6.3 The Ordinances

The New Covenant people of God have been given two ceremonies to perform. They are baptism and the Lord’s Supper. Both of these ordinances were instituted by Jesus Christ and are to be observed by the church until the Lord returns. The ordinances are outward pictures of spiritual truths. There is no saving power in the ordinances. Matthew 28:18-20, Romans 6:1-4, 1 Peter 3:18-22, Luke 22:7-38, 1 Corinthians 11:17-34

The Meaning of Baptism

The ordinance of baptism is the formal profession of faith for the believer. It is an outward sign of an inward reality. When someone is baptized he is saying that he is now trusting in Jesus Christ alone for his salvation, and desires Him to be the Lord of his life. Baptism is a necessary part of the Great Commission of Jesus Christ and is to be practiced by His church until the end of the world. Romans 6:1-4, 1 Peter 3:18-22, Matthew 28:18-20, Acts 2:37-41

The Mode of Baptism

The key element in the ordinance of baptism is water. Baptism symbolizes the death, burial and resurrection of Jesus Christ. Scripture does not require one particular method or mode of baptism. However, we hold to immersion as the mode of baptism. 1 Peter 3:18-22, Romans 6:1-4, Acts 8:36-40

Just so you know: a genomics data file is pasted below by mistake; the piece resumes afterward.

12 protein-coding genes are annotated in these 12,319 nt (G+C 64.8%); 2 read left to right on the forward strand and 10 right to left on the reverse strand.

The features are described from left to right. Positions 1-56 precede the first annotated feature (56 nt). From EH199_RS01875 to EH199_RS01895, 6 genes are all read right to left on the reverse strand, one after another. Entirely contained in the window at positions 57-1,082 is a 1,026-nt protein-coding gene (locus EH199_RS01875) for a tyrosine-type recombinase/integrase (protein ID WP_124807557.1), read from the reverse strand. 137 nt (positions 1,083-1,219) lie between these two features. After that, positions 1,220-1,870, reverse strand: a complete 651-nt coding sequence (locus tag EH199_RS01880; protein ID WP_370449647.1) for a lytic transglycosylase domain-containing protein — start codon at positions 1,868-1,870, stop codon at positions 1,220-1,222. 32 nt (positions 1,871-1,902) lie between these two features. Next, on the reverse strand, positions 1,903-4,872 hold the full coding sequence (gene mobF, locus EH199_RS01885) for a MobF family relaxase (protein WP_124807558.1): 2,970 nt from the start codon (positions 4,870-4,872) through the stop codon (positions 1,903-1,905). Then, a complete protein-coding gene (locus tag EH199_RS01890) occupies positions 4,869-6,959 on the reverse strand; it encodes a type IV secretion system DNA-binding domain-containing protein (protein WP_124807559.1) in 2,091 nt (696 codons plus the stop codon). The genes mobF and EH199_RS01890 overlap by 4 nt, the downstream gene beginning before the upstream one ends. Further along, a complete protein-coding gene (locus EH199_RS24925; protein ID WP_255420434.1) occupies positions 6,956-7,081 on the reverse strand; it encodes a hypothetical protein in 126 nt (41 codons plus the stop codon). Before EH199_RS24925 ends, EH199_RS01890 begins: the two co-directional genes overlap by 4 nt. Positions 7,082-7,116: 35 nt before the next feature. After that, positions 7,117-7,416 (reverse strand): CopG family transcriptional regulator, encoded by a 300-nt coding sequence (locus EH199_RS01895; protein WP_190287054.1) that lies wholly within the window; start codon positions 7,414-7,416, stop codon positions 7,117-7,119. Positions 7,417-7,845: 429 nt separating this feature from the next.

The Practice of Baptism

Scripture recognizes every believer as a priest. Therefore, any believer is authorized to perform the ordinance of baptism, provided that it is in order and in godly and honorable submission to the local church leaders. Since baptism is the believer’s formal profession of faith, and since many of the baptisms recorded in Scripture are private, it is not necessary for baptism to be performed in a public service. It is proper for a believer to baptize someone once they have professed faith in Jesus Christ. 1 Peter 2:9-10, Acts 8:26-40, Acts 16:16-40

Institution of the Lord’s Supper

The Lord’s Supper was instituted by our Lord Jesus Christ on the night he was betrayed. This ordinance of the New Covenant age is to be observed in the church until the second coming of Jesus Christ. Matthew 26:17-30, 1 Corinthians 11:17-34

The Meaning of the Lord’s Supper

The elements, the bread and the fruit of the vine, are a reminder of the sacrifice on the cross of Jesus Christ for his people. The bread symbolizes his body, which was cursed on our behalf, and the wine symbolizes his blood which was poured out for the forgiveness of our sins and the purchase of our salvation. The elements of the Lord’s Supper do not become the actual body and blood of the Lord (Transubstantiation). Jesus is not physically present even though the elements remain bread and wine (Consubstantiation or Real Presence). Jesus is not spiritually present in a way that he is not present at any other time. The Lord’s Supper is a memorial. It is a time to remember the most important part of our faith, the death of Jesus Christ on the cross, as a payment for the sins of the elect. Luke 22:7-23, 1 Corinthians 11:17-34

The Warning

Any professed, baptized believer who takes part in the Lord’s Supper in an irreverent, self-centered manner, or is willfully hanging on to unrepentant sin, is eating and drinking judgment on himself. Our Lord promises to discipline all those who do not take to heart the seriousness of commemorating the death of Jesus Christ on the cross. 1 Corinthians 11:27-32